Teachers' leaders in Kenya have suspended their five week strike in response to this week's court ruling ordering them to return to work. The teachers have been under sustained attack - both from attempts to declare their strike illegal and in the latest development, the employers' decision to hire 70,000 temporary teachers in order to break the strike. They also have yet to receive their pay for September, under conditions where even before the strike they were finding it difficult, if not impossible, to make ends meet.

The leader of the larger union, KNUT, has demanded that the September pay be forthcoming and warned that the strike would be resumed in 90 days if the 50% - 60% pay rise agreed and upheld by the courts is not forthcoming.

The President of Kenya has mouthed the familiar argument that the government cannot afford to pay the teachers the pay rise which is their due. And yet it has been calculated that $6 billion is lost every year through tax evasion in the country by multinational corporations. So foreign shareholders and financiers and local elites are enriching themselves while those on low incomes, including the country's teachers, continue to suffer.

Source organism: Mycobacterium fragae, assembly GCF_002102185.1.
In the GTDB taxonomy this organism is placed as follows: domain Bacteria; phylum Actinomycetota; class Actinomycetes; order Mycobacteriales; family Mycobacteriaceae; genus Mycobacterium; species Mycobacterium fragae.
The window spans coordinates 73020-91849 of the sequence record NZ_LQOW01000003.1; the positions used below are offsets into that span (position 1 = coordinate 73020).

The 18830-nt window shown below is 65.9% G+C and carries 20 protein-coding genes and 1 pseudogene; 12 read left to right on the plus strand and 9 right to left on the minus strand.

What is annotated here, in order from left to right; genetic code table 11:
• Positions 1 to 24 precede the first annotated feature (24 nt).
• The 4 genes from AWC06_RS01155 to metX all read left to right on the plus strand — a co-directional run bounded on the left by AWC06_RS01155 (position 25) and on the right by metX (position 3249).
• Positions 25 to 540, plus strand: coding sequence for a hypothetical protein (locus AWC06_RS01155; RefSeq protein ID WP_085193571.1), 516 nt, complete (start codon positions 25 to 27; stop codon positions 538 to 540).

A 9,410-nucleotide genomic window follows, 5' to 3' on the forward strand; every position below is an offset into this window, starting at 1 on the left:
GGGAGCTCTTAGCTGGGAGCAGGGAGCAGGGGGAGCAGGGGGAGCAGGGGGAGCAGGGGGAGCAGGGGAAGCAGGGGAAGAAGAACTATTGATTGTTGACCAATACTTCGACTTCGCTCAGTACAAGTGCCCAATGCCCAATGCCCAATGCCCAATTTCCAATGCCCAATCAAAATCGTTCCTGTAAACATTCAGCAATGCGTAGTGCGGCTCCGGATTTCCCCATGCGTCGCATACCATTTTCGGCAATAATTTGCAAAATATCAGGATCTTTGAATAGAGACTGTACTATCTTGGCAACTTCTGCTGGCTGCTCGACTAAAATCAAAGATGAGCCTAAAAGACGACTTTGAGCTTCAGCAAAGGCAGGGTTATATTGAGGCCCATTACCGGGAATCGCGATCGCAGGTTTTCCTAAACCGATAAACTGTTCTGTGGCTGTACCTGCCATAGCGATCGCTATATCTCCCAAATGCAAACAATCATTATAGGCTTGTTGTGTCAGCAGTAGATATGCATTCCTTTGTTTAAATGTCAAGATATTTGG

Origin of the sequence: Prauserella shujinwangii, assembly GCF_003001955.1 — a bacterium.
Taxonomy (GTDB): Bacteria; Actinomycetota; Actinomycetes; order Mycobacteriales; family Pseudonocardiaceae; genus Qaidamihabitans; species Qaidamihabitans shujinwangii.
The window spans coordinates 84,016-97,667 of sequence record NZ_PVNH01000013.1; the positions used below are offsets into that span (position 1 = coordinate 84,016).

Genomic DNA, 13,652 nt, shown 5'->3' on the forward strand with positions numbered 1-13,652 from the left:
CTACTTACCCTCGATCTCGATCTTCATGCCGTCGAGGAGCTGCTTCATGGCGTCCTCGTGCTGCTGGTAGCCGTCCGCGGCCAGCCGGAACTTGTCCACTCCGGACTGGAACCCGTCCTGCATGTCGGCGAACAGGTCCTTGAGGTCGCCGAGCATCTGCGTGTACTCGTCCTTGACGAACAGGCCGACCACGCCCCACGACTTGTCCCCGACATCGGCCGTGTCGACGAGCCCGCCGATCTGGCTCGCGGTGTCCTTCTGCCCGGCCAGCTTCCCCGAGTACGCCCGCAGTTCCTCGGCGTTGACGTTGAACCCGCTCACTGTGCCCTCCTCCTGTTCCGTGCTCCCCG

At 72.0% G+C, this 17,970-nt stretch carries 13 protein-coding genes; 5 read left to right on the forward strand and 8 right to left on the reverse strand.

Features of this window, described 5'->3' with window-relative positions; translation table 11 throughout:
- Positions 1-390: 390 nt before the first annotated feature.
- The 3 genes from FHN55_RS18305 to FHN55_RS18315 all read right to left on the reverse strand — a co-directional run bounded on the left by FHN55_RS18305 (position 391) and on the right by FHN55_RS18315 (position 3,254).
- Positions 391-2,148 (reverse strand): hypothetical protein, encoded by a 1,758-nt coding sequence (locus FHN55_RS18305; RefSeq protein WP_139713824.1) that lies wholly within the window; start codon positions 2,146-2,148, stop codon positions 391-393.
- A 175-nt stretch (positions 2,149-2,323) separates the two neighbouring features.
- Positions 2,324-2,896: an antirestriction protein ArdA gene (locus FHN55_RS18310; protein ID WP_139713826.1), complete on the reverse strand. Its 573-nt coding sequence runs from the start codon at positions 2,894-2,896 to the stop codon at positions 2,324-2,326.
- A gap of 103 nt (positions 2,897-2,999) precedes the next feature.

The government has been treating Kenyan teachers with contempt. As long as they are on near poverty pay and expected to work in intolerable conditions, including in fear for their lives in some parts of the country, more and more will choose to leave the profession and fewer young people will choose to join it. That is the real threat to public education and in fighting for decent pay, the teachers of Kenya have been fighting for education itself. Their steely determination in the face of continued provocation is an inspiration to those of us fighting for public education everywhere.